|Publication number||US6198295 B1|
|Application number||US 09/225,462|
|Publication date||Mar 6, 2001|
|Filing date||Jan 6, 1999|
|Priority date||Jan 6, 1999|
|Also published as||CA2292144A1, EP1018637A1|
|Publication number||09225462, 225462, US 6198295 B1, US 6198295B1, US-B1-6198295, US6198295 B1, US6198295B1|
|Inventors||Bruch Lyman Hill|
|Original Assignee||Honeywell Inc.|
|Export Citation||BiBTeX, EndNote, RefMan|
|Patent Citations (10), Referenced by (49), Classifications (10), Legal Events (5)|
|External Links: USPTO, USPTO Assignment, Espacenet|
This application is related to the subject matter of U.S. patent application Ser. No. 09/266,371, filed Jan. 6, 1999, entitled “APPARATUS AND METHOD FOR PROVIDING A MULTIPLE OPTION SELECT FUNCTION”, which is specifically incorporated herein by reference for all that it discloses and teaches.
1. Field of the Invention
The present invention relates generally to electrical systems and devices, and more particularly to apparatus and methods for detecting resistance changes in connectors to a remote mounted sensor.
2. Description of Related Art
In a typical water heater control system, a remote mounted sensor is used to detect water temperature inside a water heater tank. In some systems, the remote mounted sensor is a Positive Temperature Coefficient (PTC) or Negative Temperature Coefficient (NTC) thermistor. Generally, a thermistor is a temperature sensitive passive semiconductor that exhibits a large change in electrical resistance when subjected to a relatively small change in temperature. The resistance of a PTC thermistor goes up as the temperature increases; whereas the resistance of an NTC thermistor goes down as the temperature increases. Such a sensor can be electrically connected to a microcontroller that monitors the resistance of the thermistor, converts the resistance to a corresponding water temperature value in accordance with the positive or negative relationship of resistance to temperature, and adjusts the water heater operation to maintain the water temperature within a desired range.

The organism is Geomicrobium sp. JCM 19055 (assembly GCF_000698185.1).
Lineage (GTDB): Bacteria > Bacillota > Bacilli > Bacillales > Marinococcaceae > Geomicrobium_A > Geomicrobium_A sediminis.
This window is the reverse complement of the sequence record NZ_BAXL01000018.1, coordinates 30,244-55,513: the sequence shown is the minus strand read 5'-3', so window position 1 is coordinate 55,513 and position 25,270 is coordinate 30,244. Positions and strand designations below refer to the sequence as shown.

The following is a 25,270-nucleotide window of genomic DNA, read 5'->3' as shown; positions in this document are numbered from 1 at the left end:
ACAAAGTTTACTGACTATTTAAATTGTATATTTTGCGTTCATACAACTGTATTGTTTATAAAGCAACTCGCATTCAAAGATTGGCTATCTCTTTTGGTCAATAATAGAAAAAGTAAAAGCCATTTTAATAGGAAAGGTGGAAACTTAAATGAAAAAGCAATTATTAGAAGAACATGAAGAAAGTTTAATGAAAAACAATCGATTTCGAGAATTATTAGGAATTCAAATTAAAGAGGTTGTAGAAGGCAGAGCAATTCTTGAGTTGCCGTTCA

In some systems, the remote sensor is electrically connected to the microcontroller by way of a quick connection means. Over time, such connection means can corrode, thereby increasing in resistance. The increased resistance of the connector translates to an increase in the overall resistance detected by the microcontroller, ultimately corrupting the accuracy of the temperature detection function. For example, in a sensor comprising a PTC thermistor, an increase in the resistance of the connector would cause the microcontroller to detect a temperature that is higher than that actually sensed by the thermistor. In contrast, an increase in the resistance of the connector in an NTC thermistor circuit would cause the microcontroller to detect a temperature that is lower than that actually sensed by the thermistor. As a result, the accurate temperature detection and control of the water temperature are compromised by the increased resistance of the connector. In particular, in the case of an NTC thermistor circuit, such an increased resistance would tend to cause the microcontroller to unnecessarily increase the water temperature. For safety reasons, it is generally preferable to avoid unintended increases in temperature.